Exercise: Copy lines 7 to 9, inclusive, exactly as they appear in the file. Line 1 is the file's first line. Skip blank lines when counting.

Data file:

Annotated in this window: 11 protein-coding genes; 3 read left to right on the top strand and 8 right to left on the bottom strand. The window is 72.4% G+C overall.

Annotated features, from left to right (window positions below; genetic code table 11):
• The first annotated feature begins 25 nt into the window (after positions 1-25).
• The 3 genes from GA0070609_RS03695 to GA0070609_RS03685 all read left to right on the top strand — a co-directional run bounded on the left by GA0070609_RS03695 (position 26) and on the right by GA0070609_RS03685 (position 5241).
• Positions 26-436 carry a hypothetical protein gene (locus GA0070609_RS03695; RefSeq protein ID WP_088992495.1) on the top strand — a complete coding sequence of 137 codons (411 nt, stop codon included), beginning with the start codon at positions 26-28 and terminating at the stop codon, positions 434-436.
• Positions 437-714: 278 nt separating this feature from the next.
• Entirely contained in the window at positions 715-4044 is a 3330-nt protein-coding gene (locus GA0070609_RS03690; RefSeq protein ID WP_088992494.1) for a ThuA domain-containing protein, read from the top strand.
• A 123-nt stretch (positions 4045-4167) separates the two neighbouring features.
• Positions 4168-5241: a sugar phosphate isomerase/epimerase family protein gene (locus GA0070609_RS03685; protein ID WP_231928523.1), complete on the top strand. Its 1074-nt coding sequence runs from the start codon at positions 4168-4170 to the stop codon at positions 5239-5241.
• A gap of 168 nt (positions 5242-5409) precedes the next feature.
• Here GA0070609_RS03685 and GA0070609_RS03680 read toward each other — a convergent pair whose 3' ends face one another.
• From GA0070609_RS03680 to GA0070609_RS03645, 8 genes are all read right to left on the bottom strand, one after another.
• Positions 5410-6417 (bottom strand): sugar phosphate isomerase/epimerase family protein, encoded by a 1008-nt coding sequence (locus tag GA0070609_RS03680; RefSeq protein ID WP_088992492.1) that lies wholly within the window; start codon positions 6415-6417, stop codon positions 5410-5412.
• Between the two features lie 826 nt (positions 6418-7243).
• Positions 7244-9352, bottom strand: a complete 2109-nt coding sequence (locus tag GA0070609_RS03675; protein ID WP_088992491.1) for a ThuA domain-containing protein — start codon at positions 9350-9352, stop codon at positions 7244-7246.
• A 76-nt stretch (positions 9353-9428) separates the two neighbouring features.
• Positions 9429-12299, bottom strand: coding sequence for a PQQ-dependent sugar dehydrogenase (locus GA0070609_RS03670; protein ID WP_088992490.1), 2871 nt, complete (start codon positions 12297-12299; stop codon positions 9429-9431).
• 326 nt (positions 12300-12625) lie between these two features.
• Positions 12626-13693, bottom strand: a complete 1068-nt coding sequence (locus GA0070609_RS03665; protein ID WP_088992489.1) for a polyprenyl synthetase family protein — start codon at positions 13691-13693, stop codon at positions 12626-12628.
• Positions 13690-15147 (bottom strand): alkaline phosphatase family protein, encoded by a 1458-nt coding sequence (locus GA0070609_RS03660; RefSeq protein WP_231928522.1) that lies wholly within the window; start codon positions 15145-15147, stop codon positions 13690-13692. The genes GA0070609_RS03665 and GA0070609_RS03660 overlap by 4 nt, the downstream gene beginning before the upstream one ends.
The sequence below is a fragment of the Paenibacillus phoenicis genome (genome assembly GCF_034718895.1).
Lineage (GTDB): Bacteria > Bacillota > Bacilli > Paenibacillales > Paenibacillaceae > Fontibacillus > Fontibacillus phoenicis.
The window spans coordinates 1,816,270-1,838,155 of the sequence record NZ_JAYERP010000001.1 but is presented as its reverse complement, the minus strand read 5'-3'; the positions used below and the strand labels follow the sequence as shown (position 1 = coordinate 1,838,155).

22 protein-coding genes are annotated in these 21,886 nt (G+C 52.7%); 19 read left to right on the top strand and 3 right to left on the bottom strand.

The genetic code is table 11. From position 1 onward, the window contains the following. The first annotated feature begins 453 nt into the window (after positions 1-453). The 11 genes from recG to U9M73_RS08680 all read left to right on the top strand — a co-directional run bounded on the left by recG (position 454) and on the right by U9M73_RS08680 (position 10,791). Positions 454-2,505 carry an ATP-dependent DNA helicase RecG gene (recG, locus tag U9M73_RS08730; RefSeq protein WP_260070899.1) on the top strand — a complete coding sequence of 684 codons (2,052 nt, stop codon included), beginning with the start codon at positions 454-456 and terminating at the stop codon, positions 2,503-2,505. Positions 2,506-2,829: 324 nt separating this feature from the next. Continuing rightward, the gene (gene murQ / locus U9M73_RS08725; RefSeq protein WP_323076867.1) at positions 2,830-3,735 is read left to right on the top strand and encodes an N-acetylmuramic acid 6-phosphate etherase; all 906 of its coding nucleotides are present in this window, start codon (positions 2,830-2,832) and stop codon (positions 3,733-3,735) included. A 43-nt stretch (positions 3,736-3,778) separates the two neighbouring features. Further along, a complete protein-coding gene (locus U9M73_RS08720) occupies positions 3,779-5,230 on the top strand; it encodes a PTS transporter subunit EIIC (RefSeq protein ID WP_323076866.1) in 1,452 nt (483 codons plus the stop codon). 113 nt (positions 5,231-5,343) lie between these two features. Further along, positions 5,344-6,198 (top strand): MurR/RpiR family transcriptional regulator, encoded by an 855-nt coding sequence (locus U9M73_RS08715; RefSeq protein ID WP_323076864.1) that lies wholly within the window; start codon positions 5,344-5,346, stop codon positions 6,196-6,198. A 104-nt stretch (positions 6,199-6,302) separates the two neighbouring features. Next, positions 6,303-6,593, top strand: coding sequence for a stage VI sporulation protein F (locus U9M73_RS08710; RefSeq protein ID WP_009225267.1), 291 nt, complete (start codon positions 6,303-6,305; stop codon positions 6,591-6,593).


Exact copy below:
• Entirely contained in the window at positions 715-4044 is a 3330-nt protein-coding gene (locus GA0070609_RS03690; RefSeq protein ID WP_088992494.1) for a ThuA domain-containing protein, read from the top strand.
• A 123-nt stretch (positions 4045-4167) separates the two neighbouring features.
• Positions 4168-5241: a sugar phosphate isomerase/epimerase family protein gene (locus GA0070609_RS03685; protein ID WP_231928523.1), complete on the top strand. Its 1074-nt coding sequence runs from the start codon at positions 4168-4170 to the stop codon at positions 5239-5241.